Sunday, 30 October 2011
OK - that's it! No more United States ((except for Hawaii)!! Once you've seen the traffic in the LA basin, you don't need anymore! This is the last of San Diego as we move out of the harbour. The only thing of note that we did here is spend 4 hours trying to buy toiletries! The picture below is our pilot boat standing off:
The Zaandam is pretty much like the Queen Mary II only a lot smaller. We have a cabin with a window on the lowest deck. You can kind of sit on the windowsill just above the waves and watch the sunset. Shortly after taking this photo I was sipping a glass of wine and watching dolphins play in the bow wave just below me. That's more like it!
Thursday, 27 October 2011
We made it to Las Vegas at sunset, and the first thing we learned is that the hotels here are very large and very filled with casinos. Well, actually, I guess Mike knew that already. It is a long, long way from where we parked the van to our room on the 35th floor, and we are supposed to be repacking! Everything here is set up to encourage you to spend lots of money in the Casino, so most other things are very inexpensive, but a lot of facilities like the pool and the fitness room shut down at 6pm, so people don't get distracted. Then they start serving very cheap alcohol so that you can lose your inhibitions.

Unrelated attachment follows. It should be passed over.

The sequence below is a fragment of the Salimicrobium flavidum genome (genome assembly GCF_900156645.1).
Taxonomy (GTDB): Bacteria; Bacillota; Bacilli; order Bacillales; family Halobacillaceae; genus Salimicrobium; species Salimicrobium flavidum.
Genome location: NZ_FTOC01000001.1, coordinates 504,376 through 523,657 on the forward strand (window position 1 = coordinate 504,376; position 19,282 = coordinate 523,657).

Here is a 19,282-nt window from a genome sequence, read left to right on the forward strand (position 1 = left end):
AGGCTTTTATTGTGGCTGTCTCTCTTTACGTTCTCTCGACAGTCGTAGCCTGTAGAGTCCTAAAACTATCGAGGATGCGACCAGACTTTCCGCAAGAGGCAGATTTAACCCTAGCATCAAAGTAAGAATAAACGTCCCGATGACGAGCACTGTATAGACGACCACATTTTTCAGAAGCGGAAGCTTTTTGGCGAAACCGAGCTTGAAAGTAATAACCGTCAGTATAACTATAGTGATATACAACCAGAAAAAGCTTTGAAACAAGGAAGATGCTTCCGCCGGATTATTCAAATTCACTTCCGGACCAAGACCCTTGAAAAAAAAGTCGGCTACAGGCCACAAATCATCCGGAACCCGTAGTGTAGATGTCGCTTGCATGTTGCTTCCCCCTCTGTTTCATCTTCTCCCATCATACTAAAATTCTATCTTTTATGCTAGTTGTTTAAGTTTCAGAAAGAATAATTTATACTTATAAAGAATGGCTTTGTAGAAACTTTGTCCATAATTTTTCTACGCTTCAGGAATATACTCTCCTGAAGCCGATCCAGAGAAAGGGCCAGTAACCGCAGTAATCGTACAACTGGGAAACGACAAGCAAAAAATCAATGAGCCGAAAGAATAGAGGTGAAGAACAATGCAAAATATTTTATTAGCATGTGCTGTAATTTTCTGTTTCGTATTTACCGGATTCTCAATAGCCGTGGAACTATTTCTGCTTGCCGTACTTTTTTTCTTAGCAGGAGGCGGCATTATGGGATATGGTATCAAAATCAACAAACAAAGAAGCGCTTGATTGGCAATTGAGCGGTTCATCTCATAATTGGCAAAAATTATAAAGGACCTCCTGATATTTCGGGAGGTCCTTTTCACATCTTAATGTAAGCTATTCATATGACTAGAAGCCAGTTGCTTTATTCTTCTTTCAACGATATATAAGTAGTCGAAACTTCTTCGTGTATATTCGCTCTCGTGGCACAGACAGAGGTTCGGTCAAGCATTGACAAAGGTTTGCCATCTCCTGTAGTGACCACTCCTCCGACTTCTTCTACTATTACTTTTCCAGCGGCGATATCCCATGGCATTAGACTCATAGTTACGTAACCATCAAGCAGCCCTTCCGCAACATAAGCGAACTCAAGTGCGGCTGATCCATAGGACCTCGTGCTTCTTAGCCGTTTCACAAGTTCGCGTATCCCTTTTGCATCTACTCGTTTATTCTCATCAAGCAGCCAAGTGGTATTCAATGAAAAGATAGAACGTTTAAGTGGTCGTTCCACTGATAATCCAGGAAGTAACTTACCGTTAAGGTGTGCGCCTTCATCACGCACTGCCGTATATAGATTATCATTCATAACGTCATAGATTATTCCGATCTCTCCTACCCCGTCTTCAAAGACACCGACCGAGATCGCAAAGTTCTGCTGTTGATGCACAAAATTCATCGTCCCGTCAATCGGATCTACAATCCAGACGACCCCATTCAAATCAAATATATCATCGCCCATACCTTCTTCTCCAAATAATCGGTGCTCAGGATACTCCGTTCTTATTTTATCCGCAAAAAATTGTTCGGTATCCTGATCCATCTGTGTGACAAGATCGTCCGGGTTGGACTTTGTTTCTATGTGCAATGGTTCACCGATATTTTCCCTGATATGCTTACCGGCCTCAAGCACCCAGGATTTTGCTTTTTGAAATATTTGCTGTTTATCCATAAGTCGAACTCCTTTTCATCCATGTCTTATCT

|Fake New York|
The real reason for being here was to look at the architectural excesses of the strip. My favorite is the shopping mall that looks like Venice, though the model of New York complete with roller coaster is pretty cool too.
Wednesday, 26 October 2011
Zion is one of the places where I could easily have spent more time. It is at a pretty low altitude, and so warm that there were even mosquitoes in the campground. This is a very good time to visit: you get red rocks, blue sky, and yellow cottonwood trees that haven't quite lost their leaves yet. The shuttle had another four days to run, and private car traffic into the canyon is still banned, so it was not a madhouse. That snow that was forecast for Bryce started falling on us as rain just as soon as we got settled down for the night. The temperature had dropped by quite a lot of degrees by the morning but it was still kind of OK.
Tuesday, 25 October 2011